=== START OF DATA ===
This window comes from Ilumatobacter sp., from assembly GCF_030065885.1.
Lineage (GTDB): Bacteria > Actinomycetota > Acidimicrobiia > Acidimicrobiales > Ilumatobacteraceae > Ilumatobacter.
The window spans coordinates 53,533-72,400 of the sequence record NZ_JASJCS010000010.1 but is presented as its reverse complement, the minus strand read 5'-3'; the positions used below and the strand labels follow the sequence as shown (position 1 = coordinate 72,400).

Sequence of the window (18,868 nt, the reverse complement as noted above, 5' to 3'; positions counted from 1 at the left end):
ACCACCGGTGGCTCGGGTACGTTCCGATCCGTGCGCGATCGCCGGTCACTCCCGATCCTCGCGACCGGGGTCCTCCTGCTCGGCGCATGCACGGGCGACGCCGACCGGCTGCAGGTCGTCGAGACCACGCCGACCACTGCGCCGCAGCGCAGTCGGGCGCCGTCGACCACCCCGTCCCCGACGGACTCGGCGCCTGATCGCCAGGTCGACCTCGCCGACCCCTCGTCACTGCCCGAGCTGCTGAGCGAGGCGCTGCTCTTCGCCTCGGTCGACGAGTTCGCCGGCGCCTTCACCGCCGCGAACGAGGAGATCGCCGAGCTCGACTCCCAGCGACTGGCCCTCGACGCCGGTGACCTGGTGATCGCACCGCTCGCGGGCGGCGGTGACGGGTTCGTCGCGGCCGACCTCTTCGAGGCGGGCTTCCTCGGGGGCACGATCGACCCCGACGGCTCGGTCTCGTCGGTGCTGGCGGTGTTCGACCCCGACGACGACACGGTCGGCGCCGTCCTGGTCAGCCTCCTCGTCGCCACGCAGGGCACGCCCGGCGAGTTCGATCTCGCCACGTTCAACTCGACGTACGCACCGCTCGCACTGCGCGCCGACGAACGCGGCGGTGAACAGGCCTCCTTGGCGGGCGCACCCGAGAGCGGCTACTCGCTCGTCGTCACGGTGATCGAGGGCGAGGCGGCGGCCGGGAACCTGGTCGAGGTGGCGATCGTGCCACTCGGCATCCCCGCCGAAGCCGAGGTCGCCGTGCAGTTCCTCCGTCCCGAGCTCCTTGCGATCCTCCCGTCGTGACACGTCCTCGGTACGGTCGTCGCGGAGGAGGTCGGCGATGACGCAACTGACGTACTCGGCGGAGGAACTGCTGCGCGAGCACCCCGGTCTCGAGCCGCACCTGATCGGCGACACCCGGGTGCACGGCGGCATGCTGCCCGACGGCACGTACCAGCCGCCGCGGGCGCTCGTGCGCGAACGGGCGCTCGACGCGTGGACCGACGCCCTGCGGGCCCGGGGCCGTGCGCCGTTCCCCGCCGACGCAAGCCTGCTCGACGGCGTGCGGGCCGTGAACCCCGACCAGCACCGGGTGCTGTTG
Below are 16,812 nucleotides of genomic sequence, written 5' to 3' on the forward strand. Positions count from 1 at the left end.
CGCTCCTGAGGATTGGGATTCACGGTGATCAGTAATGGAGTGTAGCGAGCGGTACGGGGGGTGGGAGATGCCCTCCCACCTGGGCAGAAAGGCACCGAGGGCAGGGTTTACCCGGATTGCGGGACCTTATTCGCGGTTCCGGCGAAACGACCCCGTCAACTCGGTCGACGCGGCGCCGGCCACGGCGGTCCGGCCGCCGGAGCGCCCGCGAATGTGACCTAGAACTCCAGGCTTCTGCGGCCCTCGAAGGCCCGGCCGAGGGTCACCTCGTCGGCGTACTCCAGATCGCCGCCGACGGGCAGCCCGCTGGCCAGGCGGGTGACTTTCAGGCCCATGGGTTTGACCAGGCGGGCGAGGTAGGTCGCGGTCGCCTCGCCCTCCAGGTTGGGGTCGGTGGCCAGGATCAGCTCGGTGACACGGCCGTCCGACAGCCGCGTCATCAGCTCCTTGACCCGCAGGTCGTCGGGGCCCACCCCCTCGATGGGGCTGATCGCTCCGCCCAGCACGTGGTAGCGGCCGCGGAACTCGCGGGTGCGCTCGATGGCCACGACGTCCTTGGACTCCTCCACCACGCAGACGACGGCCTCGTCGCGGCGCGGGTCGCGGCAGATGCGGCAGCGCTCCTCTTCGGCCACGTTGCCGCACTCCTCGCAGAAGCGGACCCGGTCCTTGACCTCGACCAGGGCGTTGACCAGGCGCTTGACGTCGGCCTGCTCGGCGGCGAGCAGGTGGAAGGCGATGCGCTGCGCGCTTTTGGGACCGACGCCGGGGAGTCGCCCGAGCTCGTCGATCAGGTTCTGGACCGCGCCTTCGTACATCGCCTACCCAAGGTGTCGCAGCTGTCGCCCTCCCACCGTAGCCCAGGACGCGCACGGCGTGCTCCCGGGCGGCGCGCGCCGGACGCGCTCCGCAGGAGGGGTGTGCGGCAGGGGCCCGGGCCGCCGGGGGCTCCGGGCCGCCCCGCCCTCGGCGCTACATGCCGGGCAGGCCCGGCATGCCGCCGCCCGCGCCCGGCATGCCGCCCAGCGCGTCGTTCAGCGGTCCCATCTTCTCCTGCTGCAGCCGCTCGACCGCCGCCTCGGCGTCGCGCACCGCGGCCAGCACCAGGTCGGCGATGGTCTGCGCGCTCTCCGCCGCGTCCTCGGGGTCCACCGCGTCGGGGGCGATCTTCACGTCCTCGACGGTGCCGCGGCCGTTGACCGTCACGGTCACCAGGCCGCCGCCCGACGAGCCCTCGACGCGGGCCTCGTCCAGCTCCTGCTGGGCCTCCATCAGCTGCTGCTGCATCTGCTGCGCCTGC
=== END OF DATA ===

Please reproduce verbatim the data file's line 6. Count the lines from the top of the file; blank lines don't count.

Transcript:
Below are 16,812 nucleotides of genomic sequence, written 5' to 3' on the forward strand. Positions count from 1 at the left end.